• Preserved lemon gives this stew a distinctive flavor. If you can’t get it, you can make it! (I will post separately on this)
  • I used dates because it’s what I had, but you can use dried apricots, or even prunes, to give the stew its characteristic “fruity sweet” profile.
  • Couscous is the traditional grain served with tagine, but I think quinoa works very well too.  Quinoa is a very nutritious high-protein grain (actually it’s a seed) which is native to the Andes in South America. It’s cooked just like rice: that is, 1 cup of quinoa is boiled with 2 cups of water and simmered for about 15 minutes until almost dry.


Fresh Mangoes & Homemade Yoghurt


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Returning recently after a holiday to the humid embrace of muggy Manila, I had one gratifying consolation: I was back in the land of mangoes. I am unabashedly biased–I have tried mangoes from Thailand, Mexico, Australia, India and others of unknown origin, and I think Philippine mangoes are the best in the world. One particular variety known as the carabao mango is succulent, sweet, juicy with a pure mango flavor (no hint of guava or apple, as other varieties have) that is an incomparable and singular taste memory to most Filipinos.

When I was a child mangoes were a seasonal fruit abundant in the hot months between February and April and forever linked in nostalgia to the end of school, the longs days of Lent, and summer prickly heat. My mother was a great fan: she would buy a bushel at a time, each one cleverly stacked with the ripest on top and the greenest at the bottom, so that you could “harvest” 5 or 6 ripe mangoes everyday for about a week. And you bought another when the basket was empty, and another, all through the mango season until they were gone and you said goodbye to mangoes until the next year.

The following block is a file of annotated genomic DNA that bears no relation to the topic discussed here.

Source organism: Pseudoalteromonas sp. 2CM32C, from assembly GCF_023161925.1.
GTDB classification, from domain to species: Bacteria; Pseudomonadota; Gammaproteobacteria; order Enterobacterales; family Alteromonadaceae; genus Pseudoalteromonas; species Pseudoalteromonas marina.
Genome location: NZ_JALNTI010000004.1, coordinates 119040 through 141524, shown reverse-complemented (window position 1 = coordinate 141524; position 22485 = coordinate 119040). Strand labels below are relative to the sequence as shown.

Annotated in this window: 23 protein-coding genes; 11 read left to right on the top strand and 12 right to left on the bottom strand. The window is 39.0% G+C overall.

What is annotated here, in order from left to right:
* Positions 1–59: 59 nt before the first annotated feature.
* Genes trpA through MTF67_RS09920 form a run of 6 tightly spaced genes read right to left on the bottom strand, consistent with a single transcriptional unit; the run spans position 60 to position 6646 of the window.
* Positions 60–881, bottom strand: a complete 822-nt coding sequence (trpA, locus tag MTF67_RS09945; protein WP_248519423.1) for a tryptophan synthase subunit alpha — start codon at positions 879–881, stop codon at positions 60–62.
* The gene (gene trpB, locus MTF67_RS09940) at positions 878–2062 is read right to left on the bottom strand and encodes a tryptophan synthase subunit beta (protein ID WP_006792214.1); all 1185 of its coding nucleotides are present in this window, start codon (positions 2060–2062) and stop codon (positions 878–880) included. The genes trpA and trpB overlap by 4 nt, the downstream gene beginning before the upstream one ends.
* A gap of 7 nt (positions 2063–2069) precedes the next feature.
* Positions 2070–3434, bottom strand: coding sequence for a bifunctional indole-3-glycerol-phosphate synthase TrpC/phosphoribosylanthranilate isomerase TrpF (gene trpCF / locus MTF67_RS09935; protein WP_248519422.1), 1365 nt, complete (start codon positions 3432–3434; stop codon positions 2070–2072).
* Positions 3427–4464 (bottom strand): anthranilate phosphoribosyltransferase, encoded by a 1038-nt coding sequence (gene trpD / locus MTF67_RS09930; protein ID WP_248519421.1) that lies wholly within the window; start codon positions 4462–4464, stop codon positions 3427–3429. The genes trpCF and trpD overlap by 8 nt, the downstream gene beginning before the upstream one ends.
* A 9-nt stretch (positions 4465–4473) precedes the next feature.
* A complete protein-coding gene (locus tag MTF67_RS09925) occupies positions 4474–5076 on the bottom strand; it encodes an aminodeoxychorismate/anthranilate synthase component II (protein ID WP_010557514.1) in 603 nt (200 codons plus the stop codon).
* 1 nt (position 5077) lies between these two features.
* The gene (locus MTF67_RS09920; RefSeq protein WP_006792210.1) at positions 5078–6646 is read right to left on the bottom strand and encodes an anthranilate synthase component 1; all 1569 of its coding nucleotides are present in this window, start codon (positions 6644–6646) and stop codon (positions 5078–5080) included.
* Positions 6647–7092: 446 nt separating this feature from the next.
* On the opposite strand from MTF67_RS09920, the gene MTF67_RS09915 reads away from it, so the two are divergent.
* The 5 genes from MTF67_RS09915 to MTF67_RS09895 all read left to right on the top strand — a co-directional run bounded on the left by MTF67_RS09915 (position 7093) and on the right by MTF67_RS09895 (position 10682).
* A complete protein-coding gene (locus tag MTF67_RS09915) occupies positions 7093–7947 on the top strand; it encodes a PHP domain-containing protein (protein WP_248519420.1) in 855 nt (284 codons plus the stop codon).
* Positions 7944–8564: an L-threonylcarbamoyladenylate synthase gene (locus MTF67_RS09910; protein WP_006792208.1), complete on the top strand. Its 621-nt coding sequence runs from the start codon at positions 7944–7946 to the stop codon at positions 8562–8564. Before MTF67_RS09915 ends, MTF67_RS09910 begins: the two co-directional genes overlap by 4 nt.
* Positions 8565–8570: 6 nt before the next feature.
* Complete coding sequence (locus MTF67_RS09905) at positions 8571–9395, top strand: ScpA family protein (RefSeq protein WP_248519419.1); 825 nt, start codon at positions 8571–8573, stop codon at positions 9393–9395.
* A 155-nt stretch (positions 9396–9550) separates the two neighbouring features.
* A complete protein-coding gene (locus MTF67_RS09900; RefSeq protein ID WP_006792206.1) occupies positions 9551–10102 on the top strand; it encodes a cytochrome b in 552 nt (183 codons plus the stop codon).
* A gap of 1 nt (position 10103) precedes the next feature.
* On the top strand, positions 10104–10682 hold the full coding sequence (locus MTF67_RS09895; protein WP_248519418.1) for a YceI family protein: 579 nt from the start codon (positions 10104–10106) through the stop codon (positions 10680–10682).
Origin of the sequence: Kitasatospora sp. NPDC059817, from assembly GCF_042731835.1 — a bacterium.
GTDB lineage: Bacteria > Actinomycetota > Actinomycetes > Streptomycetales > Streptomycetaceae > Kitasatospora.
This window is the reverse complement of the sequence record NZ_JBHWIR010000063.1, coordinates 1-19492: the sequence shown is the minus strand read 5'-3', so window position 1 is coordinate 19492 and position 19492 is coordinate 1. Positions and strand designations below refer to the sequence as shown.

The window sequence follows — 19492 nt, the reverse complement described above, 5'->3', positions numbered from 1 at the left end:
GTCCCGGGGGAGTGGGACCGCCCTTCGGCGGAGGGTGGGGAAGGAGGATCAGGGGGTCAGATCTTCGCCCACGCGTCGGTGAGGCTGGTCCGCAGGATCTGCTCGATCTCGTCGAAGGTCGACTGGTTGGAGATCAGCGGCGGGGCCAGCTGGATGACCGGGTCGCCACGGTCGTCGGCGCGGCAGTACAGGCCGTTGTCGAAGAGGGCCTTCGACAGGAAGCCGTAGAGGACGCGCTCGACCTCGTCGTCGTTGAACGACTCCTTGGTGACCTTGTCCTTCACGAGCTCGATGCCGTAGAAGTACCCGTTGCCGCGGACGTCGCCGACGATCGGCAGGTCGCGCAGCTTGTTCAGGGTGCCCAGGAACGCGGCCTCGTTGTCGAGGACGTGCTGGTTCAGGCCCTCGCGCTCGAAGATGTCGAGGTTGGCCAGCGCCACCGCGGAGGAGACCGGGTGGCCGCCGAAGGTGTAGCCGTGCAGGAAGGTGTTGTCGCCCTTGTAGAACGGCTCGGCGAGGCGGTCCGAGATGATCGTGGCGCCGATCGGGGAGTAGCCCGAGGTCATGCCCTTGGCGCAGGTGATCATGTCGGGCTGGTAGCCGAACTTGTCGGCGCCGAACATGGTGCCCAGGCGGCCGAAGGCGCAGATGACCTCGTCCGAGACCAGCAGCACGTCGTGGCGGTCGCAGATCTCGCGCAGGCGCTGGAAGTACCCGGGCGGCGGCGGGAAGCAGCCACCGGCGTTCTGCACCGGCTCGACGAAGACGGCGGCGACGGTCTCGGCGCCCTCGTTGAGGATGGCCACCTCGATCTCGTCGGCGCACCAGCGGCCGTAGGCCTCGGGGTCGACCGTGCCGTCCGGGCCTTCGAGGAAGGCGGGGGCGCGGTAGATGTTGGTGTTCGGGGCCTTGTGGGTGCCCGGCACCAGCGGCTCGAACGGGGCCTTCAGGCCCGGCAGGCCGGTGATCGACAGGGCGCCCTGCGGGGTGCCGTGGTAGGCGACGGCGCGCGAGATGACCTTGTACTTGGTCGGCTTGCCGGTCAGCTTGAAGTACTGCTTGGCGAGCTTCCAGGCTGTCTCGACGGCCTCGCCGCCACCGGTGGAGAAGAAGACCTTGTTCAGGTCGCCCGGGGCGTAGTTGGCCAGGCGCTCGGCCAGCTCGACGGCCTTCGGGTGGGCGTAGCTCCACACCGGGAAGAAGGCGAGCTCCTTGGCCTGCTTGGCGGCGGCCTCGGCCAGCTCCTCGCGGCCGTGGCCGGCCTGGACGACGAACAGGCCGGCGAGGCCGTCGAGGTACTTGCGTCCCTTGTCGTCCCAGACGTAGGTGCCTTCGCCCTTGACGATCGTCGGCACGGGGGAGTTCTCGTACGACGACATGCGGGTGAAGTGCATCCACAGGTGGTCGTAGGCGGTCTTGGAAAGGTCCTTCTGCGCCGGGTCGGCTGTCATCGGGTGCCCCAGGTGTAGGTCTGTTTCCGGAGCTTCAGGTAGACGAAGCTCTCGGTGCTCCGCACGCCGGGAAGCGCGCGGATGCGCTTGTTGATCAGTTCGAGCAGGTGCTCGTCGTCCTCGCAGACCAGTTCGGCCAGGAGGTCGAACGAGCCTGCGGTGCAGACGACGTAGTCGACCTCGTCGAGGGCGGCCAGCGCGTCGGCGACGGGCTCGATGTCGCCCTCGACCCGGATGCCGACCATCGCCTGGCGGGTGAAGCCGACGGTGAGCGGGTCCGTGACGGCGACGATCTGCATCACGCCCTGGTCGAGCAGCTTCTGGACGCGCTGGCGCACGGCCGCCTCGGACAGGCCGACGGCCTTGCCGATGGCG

Today mangoes can be had the whole year round and they are enjoyed in many ways.  Green (unripe, sour) mangoes are peeled, sliced and eaten with salty condiments like bagoong, chopped with tomatoes and onions to make relishes and salads, pickled in vinegar, salt and sugar. Ripe mangoes are juiced, dried, made into jams, ice cream, sherbets and a host of sweets and desserts. For me the best way to enjoy ripe mangoes is to eat them plain, sliced open in 3 pieces, the flesh scooped out with a spoon, and the pulp of the seed eaten over the kitchen sink 🙂  Ripe mangoes are also traditionally paired with suman– sweet sticky rice cakes made with coconut milk and steamed in banana or buri leaves.